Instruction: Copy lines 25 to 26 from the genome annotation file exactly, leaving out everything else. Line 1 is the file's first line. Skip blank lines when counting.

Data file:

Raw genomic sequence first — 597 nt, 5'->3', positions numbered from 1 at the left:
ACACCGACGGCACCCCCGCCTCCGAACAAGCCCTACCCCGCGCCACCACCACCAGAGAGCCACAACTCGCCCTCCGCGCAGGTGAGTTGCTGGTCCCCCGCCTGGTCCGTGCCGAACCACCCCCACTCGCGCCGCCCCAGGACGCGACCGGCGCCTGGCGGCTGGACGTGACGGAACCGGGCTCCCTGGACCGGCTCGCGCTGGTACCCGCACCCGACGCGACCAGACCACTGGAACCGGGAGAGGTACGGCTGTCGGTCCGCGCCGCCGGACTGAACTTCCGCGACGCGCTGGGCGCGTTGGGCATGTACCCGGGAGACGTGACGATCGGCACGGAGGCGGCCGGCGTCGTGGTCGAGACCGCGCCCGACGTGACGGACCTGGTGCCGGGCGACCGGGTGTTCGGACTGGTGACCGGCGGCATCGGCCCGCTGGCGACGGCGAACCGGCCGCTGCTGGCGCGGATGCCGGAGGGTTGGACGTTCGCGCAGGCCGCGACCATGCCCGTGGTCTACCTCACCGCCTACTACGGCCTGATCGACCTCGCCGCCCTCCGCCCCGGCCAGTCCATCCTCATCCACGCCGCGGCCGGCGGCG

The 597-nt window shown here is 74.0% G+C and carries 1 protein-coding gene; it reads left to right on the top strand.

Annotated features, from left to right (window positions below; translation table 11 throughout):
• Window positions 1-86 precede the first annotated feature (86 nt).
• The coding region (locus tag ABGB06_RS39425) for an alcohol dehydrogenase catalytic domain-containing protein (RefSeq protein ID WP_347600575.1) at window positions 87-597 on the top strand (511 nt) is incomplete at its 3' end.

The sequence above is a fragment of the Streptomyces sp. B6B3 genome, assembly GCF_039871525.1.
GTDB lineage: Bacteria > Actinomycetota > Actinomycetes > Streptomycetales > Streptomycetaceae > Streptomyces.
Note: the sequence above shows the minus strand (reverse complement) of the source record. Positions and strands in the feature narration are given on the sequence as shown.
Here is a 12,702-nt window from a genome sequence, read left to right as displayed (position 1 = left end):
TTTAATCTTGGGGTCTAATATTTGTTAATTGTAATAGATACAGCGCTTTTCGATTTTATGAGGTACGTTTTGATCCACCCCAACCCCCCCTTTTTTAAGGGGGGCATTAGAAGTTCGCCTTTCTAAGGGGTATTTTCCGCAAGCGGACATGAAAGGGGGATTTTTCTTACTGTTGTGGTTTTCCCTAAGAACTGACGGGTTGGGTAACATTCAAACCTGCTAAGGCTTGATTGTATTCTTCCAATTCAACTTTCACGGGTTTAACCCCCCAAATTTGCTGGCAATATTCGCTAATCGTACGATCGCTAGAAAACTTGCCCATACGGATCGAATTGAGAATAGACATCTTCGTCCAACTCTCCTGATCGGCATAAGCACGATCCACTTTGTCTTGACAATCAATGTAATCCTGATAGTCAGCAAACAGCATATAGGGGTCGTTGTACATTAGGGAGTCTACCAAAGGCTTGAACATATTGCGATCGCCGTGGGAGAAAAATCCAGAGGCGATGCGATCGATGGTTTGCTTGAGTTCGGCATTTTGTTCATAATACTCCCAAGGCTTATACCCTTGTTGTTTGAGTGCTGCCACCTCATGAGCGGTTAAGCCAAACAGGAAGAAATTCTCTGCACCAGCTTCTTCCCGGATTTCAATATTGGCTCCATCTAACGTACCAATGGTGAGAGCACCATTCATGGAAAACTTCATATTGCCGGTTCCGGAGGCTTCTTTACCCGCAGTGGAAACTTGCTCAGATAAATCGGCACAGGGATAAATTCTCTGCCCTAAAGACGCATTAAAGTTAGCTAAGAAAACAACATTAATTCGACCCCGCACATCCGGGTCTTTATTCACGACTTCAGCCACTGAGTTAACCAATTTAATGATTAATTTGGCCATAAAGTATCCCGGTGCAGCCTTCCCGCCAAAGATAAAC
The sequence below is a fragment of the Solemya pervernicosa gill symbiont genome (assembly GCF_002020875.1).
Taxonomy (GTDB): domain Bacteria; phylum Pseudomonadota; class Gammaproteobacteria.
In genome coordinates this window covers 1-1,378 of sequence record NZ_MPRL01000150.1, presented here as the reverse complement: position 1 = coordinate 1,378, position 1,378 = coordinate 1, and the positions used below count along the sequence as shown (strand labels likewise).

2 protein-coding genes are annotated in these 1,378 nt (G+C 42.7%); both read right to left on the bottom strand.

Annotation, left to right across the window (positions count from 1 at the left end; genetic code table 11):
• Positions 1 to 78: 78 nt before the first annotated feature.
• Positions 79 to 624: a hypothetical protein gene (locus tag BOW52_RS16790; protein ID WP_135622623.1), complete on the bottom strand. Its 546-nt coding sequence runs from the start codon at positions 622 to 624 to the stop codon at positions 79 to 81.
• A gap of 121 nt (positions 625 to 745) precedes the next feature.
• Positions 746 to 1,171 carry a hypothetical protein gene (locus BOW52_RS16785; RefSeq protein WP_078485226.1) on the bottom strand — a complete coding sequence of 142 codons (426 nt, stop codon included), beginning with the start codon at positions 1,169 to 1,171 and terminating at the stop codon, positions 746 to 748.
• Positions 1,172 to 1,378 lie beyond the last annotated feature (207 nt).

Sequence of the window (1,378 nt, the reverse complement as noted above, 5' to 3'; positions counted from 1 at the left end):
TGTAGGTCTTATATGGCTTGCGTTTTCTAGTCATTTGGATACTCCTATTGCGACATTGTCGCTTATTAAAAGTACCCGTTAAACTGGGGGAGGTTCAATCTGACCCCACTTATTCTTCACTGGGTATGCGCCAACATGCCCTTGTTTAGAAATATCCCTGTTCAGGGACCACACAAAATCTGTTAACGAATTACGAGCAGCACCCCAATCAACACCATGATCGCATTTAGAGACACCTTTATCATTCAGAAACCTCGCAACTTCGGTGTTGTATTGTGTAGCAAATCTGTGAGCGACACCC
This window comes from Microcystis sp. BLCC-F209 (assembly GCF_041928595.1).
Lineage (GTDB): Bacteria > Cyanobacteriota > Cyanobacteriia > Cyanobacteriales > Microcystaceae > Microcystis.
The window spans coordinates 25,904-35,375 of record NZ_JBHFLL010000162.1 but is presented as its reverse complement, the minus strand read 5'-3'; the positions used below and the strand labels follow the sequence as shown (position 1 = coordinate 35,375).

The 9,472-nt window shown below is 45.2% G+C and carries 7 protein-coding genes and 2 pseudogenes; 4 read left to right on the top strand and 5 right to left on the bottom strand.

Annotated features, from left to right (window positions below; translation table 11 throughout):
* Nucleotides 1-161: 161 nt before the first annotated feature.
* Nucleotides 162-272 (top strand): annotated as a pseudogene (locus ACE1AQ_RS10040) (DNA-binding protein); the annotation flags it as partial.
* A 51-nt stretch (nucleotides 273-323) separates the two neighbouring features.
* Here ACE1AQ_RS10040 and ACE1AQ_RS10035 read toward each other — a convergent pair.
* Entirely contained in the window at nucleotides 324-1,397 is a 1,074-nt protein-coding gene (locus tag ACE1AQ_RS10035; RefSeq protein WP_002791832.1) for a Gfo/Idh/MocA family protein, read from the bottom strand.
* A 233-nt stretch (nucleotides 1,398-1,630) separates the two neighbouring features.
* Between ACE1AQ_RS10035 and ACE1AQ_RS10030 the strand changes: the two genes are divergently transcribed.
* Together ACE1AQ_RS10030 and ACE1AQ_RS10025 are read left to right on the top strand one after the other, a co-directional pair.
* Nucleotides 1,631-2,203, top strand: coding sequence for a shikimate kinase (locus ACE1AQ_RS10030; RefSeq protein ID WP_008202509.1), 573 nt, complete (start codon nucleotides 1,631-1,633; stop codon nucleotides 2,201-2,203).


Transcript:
Lineage (GTDB): Bacteria > Cyanobacteriota > Cyanobacteriia > Cyanobacteriales > Microcystaceae > Microcystis.
The window spans coordinates 25,904-35,375 of record NZ_JBHFLL010000162.1 but is presented as its reverse complement, the minus strand read 5'-3'; the positions used below and the strand labels follow the sequence as shown (position 1 = coordinate 35,375).